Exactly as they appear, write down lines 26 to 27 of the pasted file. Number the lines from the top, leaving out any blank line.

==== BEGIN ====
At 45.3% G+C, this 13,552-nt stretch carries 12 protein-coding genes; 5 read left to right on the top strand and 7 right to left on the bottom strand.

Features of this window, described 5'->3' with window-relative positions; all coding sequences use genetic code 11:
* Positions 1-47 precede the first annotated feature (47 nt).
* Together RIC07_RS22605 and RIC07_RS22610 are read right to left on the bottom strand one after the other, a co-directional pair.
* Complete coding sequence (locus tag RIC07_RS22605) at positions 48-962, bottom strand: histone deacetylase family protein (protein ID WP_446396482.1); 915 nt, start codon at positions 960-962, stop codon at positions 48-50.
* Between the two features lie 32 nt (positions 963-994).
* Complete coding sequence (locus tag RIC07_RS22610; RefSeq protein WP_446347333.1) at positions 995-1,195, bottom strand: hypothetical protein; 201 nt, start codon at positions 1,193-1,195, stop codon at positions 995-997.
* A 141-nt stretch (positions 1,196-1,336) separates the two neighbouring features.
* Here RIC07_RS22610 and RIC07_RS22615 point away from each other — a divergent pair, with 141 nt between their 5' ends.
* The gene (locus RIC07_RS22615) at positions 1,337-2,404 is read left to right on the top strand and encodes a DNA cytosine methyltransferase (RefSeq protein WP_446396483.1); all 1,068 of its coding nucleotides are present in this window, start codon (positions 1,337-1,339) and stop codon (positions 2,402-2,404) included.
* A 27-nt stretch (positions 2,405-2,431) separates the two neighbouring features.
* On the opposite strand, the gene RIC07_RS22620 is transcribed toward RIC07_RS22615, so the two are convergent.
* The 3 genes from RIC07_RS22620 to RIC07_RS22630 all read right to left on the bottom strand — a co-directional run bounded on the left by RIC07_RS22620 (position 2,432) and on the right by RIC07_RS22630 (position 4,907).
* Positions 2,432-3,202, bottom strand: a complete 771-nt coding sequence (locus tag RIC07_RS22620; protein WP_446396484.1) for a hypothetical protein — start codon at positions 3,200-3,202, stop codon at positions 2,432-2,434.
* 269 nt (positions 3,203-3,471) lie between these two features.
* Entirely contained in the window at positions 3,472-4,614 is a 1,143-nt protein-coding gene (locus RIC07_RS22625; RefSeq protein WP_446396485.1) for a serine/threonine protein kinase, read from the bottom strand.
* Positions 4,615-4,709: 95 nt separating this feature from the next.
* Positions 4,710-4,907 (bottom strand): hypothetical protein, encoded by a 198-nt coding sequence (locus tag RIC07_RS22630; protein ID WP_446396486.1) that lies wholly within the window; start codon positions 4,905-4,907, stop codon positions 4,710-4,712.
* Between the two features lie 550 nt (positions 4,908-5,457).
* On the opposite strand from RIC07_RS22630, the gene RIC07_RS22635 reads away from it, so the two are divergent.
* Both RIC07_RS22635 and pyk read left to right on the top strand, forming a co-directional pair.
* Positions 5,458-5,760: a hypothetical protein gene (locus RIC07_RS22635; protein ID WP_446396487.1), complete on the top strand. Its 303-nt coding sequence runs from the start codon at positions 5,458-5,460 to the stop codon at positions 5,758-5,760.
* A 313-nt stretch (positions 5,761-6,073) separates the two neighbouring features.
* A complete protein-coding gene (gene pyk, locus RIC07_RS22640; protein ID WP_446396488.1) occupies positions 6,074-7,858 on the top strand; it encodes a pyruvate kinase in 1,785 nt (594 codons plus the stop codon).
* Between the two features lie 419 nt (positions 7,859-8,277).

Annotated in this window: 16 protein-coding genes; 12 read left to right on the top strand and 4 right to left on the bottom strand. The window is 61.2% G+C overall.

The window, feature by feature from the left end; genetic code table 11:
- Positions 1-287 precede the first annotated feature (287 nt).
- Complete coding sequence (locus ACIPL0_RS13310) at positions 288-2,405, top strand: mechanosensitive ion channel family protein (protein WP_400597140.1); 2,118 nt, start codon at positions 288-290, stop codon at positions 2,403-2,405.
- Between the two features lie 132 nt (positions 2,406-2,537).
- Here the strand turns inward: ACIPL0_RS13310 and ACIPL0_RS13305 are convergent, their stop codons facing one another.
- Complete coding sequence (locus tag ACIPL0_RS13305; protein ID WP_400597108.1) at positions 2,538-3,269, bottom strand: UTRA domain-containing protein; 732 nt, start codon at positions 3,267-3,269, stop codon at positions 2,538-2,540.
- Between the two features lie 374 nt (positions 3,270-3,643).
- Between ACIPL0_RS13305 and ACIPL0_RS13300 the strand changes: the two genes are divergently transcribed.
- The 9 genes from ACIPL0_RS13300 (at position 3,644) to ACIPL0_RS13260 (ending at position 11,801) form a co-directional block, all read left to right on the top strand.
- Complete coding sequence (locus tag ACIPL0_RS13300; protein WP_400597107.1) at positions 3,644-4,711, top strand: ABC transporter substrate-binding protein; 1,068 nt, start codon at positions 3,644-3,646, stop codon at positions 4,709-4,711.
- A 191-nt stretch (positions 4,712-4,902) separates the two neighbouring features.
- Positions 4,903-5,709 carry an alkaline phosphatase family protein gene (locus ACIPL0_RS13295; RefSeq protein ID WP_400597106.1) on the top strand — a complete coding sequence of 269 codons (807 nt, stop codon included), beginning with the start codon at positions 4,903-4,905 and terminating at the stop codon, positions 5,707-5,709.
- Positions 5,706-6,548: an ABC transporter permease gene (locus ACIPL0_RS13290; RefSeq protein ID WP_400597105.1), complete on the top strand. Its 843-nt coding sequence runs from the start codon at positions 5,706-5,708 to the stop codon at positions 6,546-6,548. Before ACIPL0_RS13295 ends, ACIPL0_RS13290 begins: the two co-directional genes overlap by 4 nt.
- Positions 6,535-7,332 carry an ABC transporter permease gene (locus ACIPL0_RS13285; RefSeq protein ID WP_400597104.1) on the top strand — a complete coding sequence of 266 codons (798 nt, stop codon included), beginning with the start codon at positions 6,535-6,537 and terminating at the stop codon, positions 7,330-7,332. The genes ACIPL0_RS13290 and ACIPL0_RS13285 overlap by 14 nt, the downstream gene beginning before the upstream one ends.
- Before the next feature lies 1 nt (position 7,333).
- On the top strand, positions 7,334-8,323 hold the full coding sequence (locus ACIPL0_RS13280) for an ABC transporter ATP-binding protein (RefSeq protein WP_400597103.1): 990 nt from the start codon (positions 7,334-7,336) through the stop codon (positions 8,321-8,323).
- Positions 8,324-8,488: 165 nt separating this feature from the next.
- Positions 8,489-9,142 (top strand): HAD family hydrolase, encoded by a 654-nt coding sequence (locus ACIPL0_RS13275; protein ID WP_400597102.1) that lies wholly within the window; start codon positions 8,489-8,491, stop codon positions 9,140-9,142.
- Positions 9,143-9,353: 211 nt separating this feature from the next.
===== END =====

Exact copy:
Annotated in this window: 16 protein-coding genes; 12 read left to right on the top strand and 4 right to left on the bottom strand. The window is 61.2% G+C overall.

The window, feature by feature from the left end; genetic code table 11: